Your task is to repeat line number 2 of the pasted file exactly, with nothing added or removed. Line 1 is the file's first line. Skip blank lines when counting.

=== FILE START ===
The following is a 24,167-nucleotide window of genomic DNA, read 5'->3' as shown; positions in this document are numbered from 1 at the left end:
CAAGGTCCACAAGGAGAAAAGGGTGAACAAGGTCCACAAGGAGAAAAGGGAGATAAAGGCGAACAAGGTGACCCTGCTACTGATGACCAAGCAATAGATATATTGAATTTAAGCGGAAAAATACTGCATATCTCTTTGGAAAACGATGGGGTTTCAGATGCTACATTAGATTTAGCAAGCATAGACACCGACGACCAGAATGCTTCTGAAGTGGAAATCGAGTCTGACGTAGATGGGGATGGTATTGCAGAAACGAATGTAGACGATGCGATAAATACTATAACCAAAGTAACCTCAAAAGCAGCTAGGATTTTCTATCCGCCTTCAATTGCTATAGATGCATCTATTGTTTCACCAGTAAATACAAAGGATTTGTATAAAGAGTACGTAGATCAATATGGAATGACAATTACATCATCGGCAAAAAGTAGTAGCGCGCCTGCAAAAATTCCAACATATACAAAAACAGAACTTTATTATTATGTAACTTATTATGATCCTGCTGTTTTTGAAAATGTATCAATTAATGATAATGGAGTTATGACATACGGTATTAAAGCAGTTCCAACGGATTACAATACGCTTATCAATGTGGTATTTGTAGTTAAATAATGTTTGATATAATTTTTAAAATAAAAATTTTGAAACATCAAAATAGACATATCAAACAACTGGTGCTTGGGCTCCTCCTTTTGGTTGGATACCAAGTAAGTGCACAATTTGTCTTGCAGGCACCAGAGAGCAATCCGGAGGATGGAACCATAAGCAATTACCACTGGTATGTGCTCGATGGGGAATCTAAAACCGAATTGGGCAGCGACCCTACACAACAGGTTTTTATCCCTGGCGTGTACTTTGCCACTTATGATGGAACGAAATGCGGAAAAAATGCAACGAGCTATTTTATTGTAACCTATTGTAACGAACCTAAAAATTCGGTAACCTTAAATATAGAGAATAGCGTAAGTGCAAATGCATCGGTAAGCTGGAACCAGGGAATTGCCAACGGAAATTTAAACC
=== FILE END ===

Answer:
CAAGGTCCACAAGGAGAAAAGGGTGAACAAGGTCCACAAGGAGAAAAGGGAGATAAAGGCGAACAAGGTGACCCTGCTACTGATGACCAAGCAATAGATATATTGAATTTAAGCGGAAAAATACTGCATATCTCTTTGGAAAACGATGGGGTTTCAGATGCTACATTAGATTTAGCAAGCATAGACACCGACGACCAGAATGCTTCTGAAGTGGAAATCGAGTCTGACGTAGATGGGGATGGTATTGCAGAAACGAATGTAGACGATGCGATAAATACTATAACCAAAGTAACCTCAAAAGCAGCTAGGATTTTCTATCCGCCTTCAATTGCTATAGATGCATCTATTGTTTCACCAGTAAATACAAAGGATTTGTATAAAGAGTACGTAGATCAATATGGAATGACAATTACATCATCGGCAAAAAGTAGTAGCGCGCCTGCAAAAATTCCAACATATACAAAAACAGAACTTTATTATTATGTAACTTATTATGATCCTGCTGTTTTTGAAAATGTATCAATTAATGATAATGGAGTTATGACATACGGTATTAAAGCAGTTCCAACGGATTACAATACGCTTATCAATGTGGTATTTGTAGTTAAATAATGTTTGATATAATTTTTAAAATAAAAATTTTGAAACATCAAAATAGACATATCAAACAACTGGTGCTTGGGCTCCTCCTTTTGGTTGGATACCAAGTAAGTGCACAATTTGTCTTGCAGGCACCAGAGAGCAATCCGGAGGATGGAACCATAAGCAATTACCACTGGTATGTGCTCGATGGGGAATCTAAAACCGAATTGGGCAGCGACCCTACACAACAGGTTTTTATCCCTGGCGTGTACTTTGCCACTTATGATGGAACGAAATGCGGAAAAAATGCAACGAGCTATTTTATTGTAACCTATTGTAACGAACCTAAAAATTCGGTAACCTTAAATATAGAGAATAGCGTAAGTGCAAATGCATCGGTAAGCTGGAACCAGGGAATTGCCAACGGAAATTTAAACC